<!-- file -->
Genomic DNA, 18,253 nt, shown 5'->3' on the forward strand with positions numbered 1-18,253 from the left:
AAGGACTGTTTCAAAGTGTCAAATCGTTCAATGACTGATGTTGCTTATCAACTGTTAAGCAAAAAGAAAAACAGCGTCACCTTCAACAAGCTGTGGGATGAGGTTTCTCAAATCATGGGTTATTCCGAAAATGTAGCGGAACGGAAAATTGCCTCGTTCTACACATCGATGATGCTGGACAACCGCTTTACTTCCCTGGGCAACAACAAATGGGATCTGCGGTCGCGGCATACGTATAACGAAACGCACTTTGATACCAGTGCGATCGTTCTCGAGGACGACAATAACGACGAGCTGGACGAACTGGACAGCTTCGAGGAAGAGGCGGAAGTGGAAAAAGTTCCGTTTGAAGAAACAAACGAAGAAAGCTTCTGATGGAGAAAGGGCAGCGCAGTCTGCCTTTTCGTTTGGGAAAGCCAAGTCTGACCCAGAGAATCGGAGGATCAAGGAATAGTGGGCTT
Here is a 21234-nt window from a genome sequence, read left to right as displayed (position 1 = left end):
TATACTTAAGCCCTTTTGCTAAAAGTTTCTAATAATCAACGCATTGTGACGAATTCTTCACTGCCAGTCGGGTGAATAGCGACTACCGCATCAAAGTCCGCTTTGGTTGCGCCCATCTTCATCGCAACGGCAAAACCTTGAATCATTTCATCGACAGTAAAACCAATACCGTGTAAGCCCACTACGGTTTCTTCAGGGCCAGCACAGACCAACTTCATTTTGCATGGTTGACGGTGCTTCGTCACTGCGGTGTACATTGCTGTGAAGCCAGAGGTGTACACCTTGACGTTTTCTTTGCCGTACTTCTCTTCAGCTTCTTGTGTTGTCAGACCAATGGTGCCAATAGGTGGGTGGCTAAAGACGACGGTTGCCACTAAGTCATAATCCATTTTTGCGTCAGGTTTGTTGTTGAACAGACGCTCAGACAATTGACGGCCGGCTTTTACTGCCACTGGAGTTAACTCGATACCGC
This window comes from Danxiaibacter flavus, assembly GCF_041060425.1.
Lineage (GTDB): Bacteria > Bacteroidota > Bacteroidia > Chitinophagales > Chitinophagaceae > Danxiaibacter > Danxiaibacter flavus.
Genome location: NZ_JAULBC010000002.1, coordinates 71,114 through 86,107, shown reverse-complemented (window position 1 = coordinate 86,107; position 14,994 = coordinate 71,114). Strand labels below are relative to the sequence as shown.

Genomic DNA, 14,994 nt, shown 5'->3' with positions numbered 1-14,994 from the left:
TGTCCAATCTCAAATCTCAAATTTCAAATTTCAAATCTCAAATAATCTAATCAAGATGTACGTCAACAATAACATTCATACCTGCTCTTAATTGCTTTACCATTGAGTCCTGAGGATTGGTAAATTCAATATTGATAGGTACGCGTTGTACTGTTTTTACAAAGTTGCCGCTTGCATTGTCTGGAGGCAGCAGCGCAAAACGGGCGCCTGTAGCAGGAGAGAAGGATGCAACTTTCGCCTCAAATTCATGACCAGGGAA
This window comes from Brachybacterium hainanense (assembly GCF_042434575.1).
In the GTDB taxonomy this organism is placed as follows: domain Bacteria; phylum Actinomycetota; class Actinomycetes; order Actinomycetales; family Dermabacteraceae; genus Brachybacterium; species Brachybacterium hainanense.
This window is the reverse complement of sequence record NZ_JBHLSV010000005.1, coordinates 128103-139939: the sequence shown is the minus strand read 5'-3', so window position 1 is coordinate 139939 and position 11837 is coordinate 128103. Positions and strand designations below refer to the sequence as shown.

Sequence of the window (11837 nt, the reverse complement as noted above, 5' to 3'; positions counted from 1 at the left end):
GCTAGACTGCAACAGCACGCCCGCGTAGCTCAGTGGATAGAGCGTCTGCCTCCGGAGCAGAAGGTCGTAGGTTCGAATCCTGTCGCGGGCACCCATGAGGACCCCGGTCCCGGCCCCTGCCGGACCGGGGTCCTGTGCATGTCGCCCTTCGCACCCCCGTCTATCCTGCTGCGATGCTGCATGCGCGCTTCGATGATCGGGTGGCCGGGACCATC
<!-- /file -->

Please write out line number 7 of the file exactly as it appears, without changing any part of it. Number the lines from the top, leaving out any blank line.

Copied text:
Genome location: NZ_JAULBC010000002.1, coordinates 71,114 through 86,107, shown reverse-complemented (window position 1 = coordinate 86,107; position 14,994 = coordinate 71,114). Strand labels below are relative to the sequence as shown.